Alan King

Five Poems from Drift


The more I watch the news,
the more my country resembles
a biblical city destroyed by fire;

the more I think of those
who spat on the messenger
their God sent them. At the gates

of a temple called “Beautiful,”
sat a blind man. How many of us
are him? Sometimes there’s no name

for what runs the streets with
misspelled picket signs and hate
as its bullhorn. Sometimes

what’s wrong with this life
could be an avalanche ready
to wipe us out. The only true Bible

might be your open arms. Your name
is a communion wafer on my tongue.
The only true psalm might be

what washes over us while
we sleep, your breath in my ears—
the sound in a shell.


When security escorts a woman
back to the register, you hear
other shoppers whispering
their speculations—the alarm’s

tone before plainclothes officers
flank her at the door, their hands
beckoning to come with them.
And does it matter that

you both are among the few
African Americans in a department
store that once forced Blacks
to shop in the basement, and where

Jim Crow banned your elders from
the dressing rooms? Can all
the civil rights marches and integration
keep you from flinching

at how one of your own
is handled—the officers
jerking their suspect around,
the woman shouting

for them to take their hands
off her. And afterwards,
will anything make this right
again—the gift cards

or the cashier’s apology
after waving the receipt,
explaining she forgot to
disarm the anti-theft device?


after Tim Seibles

Follow the trail of bones,
and they might lead you
back to a city block
of busted hydrants—

an area scattered with
bodies gnarled like gummi
candies and the licorice
of twisted metal from

uprooted buildings.

When I stomp, streets are
Graham crackers crumbling
under a child’s fist. I’ve chomped
my way, like Pac Man, through

fast food chains; I am

a bi-coastal gopher eating
his way across America,
my brain hijacked by hunger
whose demolition tendencies
send me on a feeding frenzy—

overturning police cruisers,
swatting at helicopters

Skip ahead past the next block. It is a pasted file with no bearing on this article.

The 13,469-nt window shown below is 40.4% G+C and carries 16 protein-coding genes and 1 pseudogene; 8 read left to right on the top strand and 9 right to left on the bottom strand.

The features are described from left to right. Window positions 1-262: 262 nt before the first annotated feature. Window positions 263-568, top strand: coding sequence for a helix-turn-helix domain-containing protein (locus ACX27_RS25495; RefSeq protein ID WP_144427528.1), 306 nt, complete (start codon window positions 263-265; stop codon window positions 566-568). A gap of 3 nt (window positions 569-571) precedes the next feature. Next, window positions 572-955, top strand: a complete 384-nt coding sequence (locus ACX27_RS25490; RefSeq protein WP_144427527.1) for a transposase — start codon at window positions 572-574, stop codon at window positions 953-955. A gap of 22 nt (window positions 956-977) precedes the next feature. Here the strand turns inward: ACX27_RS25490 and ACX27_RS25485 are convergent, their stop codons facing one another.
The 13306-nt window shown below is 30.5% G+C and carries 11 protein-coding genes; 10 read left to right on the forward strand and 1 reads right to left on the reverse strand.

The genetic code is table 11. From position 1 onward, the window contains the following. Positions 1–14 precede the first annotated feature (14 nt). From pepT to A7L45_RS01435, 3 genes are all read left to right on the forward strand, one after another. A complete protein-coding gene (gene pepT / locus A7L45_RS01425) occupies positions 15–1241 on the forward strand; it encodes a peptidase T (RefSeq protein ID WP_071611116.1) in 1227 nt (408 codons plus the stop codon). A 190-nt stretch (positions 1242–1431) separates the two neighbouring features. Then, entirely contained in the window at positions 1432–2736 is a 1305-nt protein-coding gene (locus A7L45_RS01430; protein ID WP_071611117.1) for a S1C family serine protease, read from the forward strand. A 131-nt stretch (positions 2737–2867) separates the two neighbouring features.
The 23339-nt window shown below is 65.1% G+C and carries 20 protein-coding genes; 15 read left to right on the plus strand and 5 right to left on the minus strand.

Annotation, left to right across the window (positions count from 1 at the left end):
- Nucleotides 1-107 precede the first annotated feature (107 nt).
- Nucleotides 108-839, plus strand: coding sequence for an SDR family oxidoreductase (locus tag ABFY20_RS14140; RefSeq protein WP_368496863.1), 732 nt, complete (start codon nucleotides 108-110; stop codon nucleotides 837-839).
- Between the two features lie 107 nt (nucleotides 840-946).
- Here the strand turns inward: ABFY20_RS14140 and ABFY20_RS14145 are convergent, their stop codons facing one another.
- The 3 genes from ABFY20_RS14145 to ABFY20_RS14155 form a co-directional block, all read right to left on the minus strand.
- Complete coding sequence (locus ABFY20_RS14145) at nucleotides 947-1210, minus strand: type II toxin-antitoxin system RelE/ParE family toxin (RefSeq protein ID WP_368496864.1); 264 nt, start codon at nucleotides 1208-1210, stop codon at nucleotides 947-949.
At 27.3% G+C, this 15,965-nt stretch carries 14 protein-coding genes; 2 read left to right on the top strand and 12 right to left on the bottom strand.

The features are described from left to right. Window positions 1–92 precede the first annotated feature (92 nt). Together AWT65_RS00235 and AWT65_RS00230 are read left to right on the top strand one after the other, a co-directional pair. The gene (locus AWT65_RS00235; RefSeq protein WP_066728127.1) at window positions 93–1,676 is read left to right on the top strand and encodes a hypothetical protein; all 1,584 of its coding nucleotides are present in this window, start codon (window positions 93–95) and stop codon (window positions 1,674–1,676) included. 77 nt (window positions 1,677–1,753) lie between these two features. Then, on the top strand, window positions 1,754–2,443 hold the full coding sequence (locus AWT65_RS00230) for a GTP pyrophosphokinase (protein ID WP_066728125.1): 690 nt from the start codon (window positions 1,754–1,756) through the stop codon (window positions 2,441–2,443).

buzzing around
like dragonflies.

High Noon

A storm’s been gathering
on the Horizon for months now.
—Nathalie Graham, “But, Rosa”

Clouds gallop across
the aerial frontier. 13 years old.
A cowboy with pants pockets

for gun holsters. I slingshot stones
at the heads of flowers

and do my wishbone walk
into the horizon like the heroes
in Westerns after slaying

bad guys. I could be
Don Quixote rushing

at what I think are monsters.
Friends say the real ones carry guns
and shiny badges.

Dad says my mind’s loose
as rope. Might use it

to lasso the sun.
Hogtie it to a cloud stallion
and ride, and ride.

At Selam’s

for Tosin

My heart might have been
a candle the way it flickered.
We were in a club below U Street
dancing to Afrobeat.

Wanted to say those three words
that night. You painted
your face with white dots along
your nose and forehead.

All I knew of you then
could fit inside the head
of a flame. And I might’ve been
a lantern glowing from what
I wanted to tell you.

But those words were lost
in the roll of your hips when
you lifted your hem to the side
as if what pulsed from speakers
bared its horns before charging at us.

They were lost amongst silhouettes
knocked around by the rhythm;
lost in a room of dumb bodies
the DJ jerked like a puppet master.

That night you grinded my back into
the brick wall and took my tongue
the way a tsunami overtakes
a small boat.

That night I was haunted
by worst-case scenarios—
a needle scratching
the vinyl record,
its waxy silence.

Willow Books, the literary imprint of Aquarius Press, specializes in literature by writers typically underrepresented in the market. Reprinted by permission.

Alan King is the author of two books of poems: Point Blank (Silver Birch Press, 2016) and Drift (Willow Books, 2012). A Caribbean American, whose parents emigrated from Trinidad and Tobago to the US in the 1970s, he is a husband, father, and communications professional. He is a Cave Canem graduate fellow, and holds a Masters of Fine Arts in Creative Writing from the Stonecoast Program at the University of Southern Maine. King has been nominated multiple times for Pushcart Prizes and Best of the Net selections. He lives with his family in Bowie, MD and blogs about art and social issues at To read more by this author: Alan King: Museum Issue; Alan King on Karibu Books: Literary Organizations Issue.